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Monday, May 03, 2021

 

Thursday May 6 to Thursday May 13

The New Moon is Wednesday, May 12. Saturn and Jupiter are readily visible in the morning sky. On the 6th the crescent  Moon forms a line with Saturn and Jupiter. On the 13th the thin crescent Moon forms a line with Venus and Mercury low in the evening twilight. On the 10th Mars is less than half a finger-width from epsilon geminorum. The mornings of the 7th to 9th are the best time to see the eta Aquariid meteor shower in Australia.

The New Moon is Wednesday, May 12. The Moon is at apogee, when it is furthest from the Earth, at this time.

Morning sky on Saturday
May 8 showing the eastern sky as seen from Adelaide at 5:31am ACST (90 minutes before sunrise). Saturn and Jupiter form a line in the morning sky with the crescent Moon below Jupiter.
 
The insets shows the telescopic views of Jupiter and Saturn at this time. The Jovian Moons Callisto and Ganymede are exceptionally close.
  
Similar views will be seen elsewhere in Australia at the equivalent local time (90 minutes before sunrise), click to embiggen.
 
Whole sky at 18:59 ACST  (90 minutes after sunset), on Saturday, May 8 as seen from 
Adelaide
 
 
 

  

Similar views will be seen elsewhere at the equivalent local time (90 minutes after sunset). click to embiggen.

Evening twilight sky on Thursday May 13 looking west as seen from Adelaide at 17:49 ACST (30 minutes after sunset). Venus is just above the horizon, not far from the crescent Moon with Mercury above. You will need a clear level horizon and probably binoculars to see Venus.




Similar views will be seen throughout Australia at the equivalent local time (30 minutes after sunset, click to embiggen).

Evening sky at19:06 ACST (90 minutes after sunset), on Monday May 10 facing north-west as seen from Adelaide.

Mars is less than half a finger-width from Mebsuta, epsilon geminorum.


 
 
 
Similar views will be seen elsewhere in Australia at the equivalent local time 
The north-eastern Horizon as seen from Adelaide at 4:30 am ACST, the eta Aquariid radiant is marked with a starburst. Similar views will be seen elsewhere in Australia at the equivalent local time (click to embiggen).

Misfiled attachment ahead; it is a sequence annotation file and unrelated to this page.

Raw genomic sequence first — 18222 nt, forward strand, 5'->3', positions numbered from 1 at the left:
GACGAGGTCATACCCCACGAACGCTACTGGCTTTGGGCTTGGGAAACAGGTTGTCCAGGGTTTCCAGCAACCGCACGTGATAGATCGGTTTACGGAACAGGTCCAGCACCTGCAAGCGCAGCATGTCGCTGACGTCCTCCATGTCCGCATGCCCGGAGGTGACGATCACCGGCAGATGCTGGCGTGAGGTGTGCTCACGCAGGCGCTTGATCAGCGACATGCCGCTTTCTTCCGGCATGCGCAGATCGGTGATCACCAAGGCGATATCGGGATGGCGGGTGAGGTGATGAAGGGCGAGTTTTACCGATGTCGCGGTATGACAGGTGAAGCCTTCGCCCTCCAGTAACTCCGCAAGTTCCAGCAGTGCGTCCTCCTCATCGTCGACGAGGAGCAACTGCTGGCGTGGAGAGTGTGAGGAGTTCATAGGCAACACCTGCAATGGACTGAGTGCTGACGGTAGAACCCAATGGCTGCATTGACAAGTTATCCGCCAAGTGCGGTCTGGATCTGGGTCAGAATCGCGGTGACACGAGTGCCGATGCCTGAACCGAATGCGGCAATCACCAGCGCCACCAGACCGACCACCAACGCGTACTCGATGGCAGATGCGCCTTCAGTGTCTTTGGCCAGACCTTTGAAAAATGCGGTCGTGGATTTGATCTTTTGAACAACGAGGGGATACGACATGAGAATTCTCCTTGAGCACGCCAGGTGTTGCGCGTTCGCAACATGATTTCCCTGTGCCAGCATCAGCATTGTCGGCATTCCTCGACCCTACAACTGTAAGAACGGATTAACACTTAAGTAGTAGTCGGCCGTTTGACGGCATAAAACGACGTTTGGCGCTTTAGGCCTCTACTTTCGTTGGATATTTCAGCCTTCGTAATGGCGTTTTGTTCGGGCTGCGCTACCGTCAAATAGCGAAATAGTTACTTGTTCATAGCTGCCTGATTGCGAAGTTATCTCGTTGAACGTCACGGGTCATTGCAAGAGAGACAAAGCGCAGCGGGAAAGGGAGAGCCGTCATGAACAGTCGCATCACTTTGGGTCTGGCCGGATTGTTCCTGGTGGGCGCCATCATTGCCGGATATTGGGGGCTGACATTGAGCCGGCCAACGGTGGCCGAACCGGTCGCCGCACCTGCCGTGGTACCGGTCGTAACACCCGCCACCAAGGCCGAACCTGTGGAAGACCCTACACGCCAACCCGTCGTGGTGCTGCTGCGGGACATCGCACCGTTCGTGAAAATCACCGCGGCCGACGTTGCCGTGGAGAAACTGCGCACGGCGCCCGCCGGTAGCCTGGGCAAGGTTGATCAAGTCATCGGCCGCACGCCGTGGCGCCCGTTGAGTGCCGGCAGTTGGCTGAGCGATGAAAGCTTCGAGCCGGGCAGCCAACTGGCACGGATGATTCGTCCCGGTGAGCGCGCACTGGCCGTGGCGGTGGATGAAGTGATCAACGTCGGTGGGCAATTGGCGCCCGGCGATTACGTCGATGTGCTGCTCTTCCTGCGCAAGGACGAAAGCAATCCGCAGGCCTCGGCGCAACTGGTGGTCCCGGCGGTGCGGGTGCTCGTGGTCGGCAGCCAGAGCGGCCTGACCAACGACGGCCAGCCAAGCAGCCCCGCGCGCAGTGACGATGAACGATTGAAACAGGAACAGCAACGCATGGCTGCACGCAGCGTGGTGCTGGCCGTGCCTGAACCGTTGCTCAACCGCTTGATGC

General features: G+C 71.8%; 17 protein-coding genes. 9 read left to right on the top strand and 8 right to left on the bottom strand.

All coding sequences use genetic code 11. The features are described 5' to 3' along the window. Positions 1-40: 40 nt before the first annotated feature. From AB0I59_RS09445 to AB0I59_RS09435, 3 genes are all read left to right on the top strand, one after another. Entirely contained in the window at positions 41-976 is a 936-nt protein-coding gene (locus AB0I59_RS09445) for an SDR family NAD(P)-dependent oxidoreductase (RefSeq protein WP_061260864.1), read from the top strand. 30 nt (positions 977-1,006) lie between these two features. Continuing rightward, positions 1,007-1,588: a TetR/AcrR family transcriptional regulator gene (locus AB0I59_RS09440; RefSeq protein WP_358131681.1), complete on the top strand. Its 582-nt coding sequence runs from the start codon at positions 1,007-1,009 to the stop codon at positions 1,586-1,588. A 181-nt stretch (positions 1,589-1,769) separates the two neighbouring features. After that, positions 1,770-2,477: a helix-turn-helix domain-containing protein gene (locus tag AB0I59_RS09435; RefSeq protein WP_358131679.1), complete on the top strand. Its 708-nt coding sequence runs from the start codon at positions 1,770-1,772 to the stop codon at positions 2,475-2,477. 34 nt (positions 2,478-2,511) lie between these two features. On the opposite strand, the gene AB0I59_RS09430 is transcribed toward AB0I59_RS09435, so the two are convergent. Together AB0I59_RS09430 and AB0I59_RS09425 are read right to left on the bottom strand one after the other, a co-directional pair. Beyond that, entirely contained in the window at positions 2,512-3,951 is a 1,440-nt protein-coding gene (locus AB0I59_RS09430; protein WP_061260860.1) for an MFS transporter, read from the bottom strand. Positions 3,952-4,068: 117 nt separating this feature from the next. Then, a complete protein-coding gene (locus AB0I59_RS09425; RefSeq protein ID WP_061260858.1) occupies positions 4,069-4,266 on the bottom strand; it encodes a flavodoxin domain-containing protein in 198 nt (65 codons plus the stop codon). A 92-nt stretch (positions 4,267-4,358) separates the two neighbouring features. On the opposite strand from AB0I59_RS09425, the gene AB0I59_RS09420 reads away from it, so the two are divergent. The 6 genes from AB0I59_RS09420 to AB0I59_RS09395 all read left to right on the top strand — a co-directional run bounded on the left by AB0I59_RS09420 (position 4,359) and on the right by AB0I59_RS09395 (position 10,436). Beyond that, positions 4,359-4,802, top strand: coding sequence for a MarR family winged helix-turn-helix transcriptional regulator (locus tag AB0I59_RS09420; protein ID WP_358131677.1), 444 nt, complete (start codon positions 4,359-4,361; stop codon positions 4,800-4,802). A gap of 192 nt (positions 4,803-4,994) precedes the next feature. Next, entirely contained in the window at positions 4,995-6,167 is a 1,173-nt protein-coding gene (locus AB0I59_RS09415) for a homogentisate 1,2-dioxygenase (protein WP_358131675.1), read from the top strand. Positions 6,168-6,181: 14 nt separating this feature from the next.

The eta Aquariid meteor shower, which is produced by the debris from Halley’s Comet, is best seen on the mornings of the 7th, 8th and 9th from 3:00 AM to 5:00 AM

The eta Aquarids are debris from Halleys comet. the best time to see the eta Aquariid meteor shower between around 4 and 5 am, when Aquarius is fairly high above the horizon and the crescent Moon is low. You may see between a meteor every 3-4  minutes at this time. The radiant of the shower is about five hand-spans up from the eastern horizon, and three hand-spans to the left of due east at 4:30 am (see diagram above). More details and rate predictions for different cities here.
  
Mercury is now visible in the evening twilight. On the 13th the thin crescent Moon forms a line with Venus and Mercury low in the twilight, best seen half an hour after sunset with a level, unobstructed horizon, you may need binoculars to see Venus.

Venus is visible low in the twilight from around the 10th on.  

Mars is readily visible in the evening sky above the north-western horizon in the early evening. Mars is in Gemini. On the 6th Mars is just within binocular distance of the open cluster M35. You will need binoculars to see this as although M35 is technically unaided eye visible, low altitude makes the cluster too hard to see. On the 10th Mars is less than half a finger-width from Mebsuta, epsilon geminorum. 
   
Jupiter is climbing higher in the morning sky forming a line with Saturn. On the 6th the crescent Moon forms a line with Saturn and Jupiter.
 
 Saturn is climbing higher in the morning sky and is now rising just before midnight. It is still best in the morning sky and is easily seen above Jupiter . On the 6th the crescent Moon forms a line with Saturn and Jupiter. 
 
Printable PDF maps of the Eastern sky at 10 pm AEST, Western sky at 10 pm AEST. For further details and more information on what's up in the sky, see Southern Skywatch.


 

Star Map via Virtual sky. Use your mouse to scroll around and press 8 when your pointer is in the map to set to the current time.

Cloud cover predictions can be found at SkippySky.

Here is the near-real time satellite view of the clouds (day and night) http://satview.bom.gov.au/ 



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